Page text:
Healthy tips to aging well
There are more than 76 million baby boomers today, according to the United States Census. But it isn’t simply seniors who must worry about their health. More people are being diagnosed with health ailments at an earlier age, so staying healthy is not just an issue saved for retirement.
With September being Healthy Aging Month, it brings awareness and an opportunity to take stock in what you can do to live your healthiest life.
Healthy aging does not only encompass your physical health. Medical officials say a holistic approach to life that focuses on physical, mental and social aspects of a person’s well being is essential.
Studies have shown that consistent stress may lead to more serious health issues like diabetes, high blood pressure, ulcers and heart disease. The most recent statistics show more than 15 million people suffered from ulcers alone last year, according to the Centers for Disease Control and Prevention.
“Stress is something that can lead to ailments like heart problems, depression and stroke. It really does create an imbalance in the body,” says Dr. Rajesh Iyengar, geriatric medicine physician at Advocate Trinity Hospital in Chicago. “It all goes back to taking care of yourself. If you don’t, then you are prone to many risk factors.”
Dr. Iyengar says there is the simplest recipe for successful aging. Exercise regularly, limiting alcohol and living a non-smoking life continues to be the playbook for a healthy life, he says.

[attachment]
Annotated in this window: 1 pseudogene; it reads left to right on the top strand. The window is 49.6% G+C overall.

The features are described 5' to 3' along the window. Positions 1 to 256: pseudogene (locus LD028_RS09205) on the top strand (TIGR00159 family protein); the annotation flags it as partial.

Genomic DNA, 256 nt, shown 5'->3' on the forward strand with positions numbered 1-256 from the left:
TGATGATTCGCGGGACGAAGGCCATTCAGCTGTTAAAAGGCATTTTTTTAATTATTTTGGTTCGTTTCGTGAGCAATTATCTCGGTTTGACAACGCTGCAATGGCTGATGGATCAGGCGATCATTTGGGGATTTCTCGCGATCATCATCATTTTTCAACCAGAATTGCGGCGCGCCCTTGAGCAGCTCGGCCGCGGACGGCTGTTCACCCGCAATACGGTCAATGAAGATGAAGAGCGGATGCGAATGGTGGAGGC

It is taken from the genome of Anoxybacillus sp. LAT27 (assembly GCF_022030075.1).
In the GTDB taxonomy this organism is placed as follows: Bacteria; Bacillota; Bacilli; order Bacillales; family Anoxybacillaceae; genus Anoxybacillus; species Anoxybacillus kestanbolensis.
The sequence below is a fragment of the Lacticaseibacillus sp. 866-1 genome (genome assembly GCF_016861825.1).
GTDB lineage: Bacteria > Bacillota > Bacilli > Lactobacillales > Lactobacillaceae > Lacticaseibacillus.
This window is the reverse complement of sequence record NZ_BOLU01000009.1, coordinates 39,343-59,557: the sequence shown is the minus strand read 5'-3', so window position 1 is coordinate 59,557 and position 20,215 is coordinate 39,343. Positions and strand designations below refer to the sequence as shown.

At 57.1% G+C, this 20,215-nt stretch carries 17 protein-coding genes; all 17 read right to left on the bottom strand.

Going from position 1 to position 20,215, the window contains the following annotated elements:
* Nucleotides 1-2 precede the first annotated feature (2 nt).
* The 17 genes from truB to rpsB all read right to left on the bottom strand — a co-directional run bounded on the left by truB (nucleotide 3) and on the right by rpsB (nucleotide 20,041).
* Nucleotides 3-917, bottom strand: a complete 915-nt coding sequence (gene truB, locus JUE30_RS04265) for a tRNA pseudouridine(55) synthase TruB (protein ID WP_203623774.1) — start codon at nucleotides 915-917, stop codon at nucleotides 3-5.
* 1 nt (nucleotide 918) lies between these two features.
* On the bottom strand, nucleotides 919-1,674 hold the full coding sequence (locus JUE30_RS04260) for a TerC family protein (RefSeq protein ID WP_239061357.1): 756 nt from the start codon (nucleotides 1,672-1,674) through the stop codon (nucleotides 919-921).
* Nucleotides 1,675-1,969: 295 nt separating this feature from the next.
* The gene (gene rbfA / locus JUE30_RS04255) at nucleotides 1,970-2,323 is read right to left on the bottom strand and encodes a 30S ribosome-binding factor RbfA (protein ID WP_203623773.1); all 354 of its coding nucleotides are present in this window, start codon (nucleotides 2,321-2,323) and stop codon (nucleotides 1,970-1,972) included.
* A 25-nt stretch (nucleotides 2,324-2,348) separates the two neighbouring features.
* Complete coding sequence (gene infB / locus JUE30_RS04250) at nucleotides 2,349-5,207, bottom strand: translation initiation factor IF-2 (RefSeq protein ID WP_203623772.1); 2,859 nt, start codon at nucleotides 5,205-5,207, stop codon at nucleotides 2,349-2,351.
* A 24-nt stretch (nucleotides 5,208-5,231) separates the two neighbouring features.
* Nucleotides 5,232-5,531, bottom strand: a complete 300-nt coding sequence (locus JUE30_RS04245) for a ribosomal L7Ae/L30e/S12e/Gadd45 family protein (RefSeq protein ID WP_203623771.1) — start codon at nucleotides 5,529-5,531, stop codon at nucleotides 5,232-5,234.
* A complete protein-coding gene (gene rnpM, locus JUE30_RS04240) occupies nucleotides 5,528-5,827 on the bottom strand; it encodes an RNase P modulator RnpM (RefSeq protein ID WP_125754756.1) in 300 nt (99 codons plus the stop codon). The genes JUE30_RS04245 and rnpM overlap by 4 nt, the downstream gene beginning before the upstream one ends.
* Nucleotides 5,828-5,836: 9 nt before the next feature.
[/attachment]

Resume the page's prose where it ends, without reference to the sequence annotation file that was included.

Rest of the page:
“People know that smoking is bad for them. They see the statistics about half a million people dying of smoking a year,” Dr. Iyengar says. “But people need the willpower to quit. They have to care about their health.”
Another reason why medical officials stress exercising is because keeping joints moving can help prevent arthritis. More than 50 million people in the United States have arthritis, according to the National Institute of Health.
“Exercising is the primary way to keep your joints loose and to prevent things in the future like falls,” he says. “I would also tell people to take vitamin D and calcium pills if they need it and to make sure they are seeing their physician regularly.”
When it comes to diminishing eye sight and hearing loss, Dr. Iyengar says there is a link between those two issues and memory loss. And with more people suffering from those ailments earlier in life, he believes this is a topic that more people need to take seriously.
“There are studies that are connecting vision and hearing problems where if you have both then in ten years you will start seeing more memory problems as well,” Dr. Iyengar says. “You don’t want issues years before you should be getting them.”
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health enews staff is a group of experienced writers from our Advocate Aurora Health sites, which also includes freelance or intern writers.